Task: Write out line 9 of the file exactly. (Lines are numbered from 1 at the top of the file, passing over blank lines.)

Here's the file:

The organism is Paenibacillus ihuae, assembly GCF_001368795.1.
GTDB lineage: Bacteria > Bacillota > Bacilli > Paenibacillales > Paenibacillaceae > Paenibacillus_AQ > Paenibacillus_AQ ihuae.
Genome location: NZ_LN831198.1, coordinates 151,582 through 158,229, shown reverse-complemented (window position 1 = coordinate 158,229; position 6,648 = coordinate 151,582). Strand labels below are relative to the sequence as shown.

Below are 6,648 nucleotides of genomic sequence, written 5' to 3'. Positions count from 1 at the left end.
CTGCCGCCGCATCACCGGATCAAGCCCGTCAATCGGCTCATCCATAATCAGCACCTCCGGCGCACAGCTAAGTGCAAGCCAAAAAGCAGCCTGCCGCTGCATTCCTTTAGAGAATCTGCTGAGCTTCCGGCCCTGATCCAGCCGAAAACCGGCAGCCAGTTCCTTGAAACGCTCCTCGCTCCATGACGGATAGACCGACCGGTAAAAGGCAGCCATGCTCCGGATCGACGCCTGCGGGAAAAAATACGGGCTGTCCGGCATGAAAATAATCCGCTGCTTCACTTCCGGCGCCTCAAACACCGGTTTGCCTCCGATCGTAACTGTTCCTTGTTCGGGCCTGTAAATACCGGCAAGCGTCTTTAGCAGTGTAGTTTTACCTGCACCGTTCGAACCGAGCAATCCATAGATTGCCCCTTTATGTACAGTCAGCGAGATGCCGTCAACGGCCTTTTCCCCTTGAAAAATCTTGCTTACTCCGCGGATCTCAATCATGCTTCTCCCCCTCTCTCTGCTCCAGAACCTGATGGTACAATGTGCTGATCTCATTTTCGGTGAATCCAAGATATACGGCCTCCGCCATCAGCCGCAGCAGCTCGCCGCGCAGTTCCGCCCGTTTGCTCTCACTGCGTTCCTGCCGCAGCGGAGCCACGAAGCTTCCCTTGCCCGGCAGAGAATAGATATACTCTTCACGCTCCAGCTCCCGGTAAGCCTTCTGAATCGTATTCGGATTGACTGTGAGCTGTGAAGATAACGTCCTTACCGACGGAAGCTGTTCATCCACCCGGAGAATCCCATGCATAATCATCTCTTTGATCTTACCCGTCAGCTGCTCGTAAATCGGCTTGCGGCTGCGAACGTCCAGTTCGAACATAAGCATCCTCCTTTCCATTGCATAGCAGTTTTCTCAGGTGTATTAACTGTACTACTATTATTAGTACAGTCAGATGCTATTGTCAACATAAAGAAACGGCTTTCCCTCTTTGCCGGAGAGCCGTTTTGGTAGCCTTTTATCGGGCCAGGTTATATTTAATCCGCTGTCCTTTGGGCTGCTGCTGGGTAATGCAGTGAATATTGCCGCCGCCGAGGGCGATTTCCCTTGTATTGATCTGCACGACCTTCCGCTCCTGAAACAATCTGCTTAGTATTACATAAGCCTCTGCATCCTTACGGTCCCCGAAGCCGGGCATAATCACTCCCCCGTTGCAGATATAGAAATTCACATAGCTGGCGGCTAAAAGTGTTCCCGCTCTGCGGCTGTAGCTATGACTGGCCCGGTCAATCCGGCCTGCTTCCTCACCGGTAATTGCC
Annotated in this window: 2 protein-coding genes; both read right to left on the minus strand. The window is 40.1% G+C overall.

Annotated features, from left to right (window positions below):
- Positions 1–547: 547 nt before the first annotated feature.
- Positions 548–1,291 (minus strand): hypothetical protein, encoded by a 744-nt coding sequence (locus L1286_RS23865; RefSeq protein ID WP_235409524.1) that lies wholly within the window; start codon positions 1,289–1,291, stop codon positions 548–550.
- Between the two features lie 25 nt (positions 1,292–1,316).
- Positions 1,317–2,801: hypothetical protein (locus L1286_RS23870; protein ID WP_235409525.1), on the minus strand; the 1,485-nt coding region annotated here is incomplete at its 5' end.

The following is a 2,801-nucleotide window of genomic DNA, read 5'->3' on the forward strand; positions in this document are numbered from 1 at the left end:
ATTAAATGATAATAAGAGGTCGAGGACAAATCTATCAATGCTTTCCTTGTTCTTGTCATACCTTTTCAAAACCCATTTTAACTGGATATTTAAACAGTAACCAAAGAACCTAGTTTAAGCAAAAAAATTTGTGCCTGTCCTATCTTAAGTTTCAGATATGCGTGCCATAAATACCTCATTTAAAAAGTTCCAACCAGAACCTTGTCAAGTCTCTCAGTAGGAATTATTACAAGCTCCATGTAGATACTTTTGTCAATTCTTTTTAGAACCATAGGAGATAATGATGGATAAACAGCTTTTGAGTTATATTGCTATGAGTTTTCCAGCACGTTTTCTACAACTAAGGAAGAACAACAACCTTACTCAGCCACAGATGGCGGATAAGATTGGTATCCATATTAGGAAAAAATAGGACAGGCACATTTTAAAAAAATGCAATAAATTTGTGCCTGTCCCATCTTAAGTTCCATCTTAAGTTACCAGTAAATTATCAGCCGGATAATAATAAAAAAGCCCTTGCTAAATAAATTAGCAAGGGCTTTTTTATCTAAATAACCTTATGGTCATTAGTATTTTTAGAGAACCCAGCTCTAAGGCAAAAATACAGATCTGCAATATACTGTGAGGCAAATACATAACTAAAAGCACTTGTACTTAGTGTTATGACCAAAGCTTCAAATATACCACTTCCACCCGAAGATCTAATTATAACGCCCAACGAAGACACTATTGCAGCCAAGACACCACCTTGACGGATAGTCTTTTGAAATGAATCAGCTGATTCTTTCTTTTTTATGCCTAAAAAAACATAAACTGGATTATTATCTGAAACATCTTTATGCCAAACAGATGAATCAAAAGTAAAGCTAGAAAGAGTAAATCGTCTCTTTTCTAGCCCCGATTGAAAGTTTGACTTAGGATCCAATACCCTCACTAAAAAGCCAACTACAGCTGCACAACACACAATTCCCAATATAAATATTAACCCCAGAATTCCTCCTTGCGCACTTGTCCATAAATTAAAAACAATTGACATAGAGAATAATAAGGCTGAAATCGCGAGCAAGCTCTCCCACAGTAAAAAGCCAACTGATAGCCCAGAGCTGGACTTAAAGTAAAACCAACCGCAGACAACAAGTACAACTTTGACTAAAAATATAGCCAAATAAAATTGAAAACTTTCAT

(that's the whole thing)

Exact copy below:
- Positions 548–1,291 (minus strand): hypothetical protein, encoded by a 744-nt coding sequence (locus L1286_RS23865; RefSeq protein ID WP_235409524.1) that lies wholly within the window; start codon positions 1,289–1,291, stop codon positions 548–550.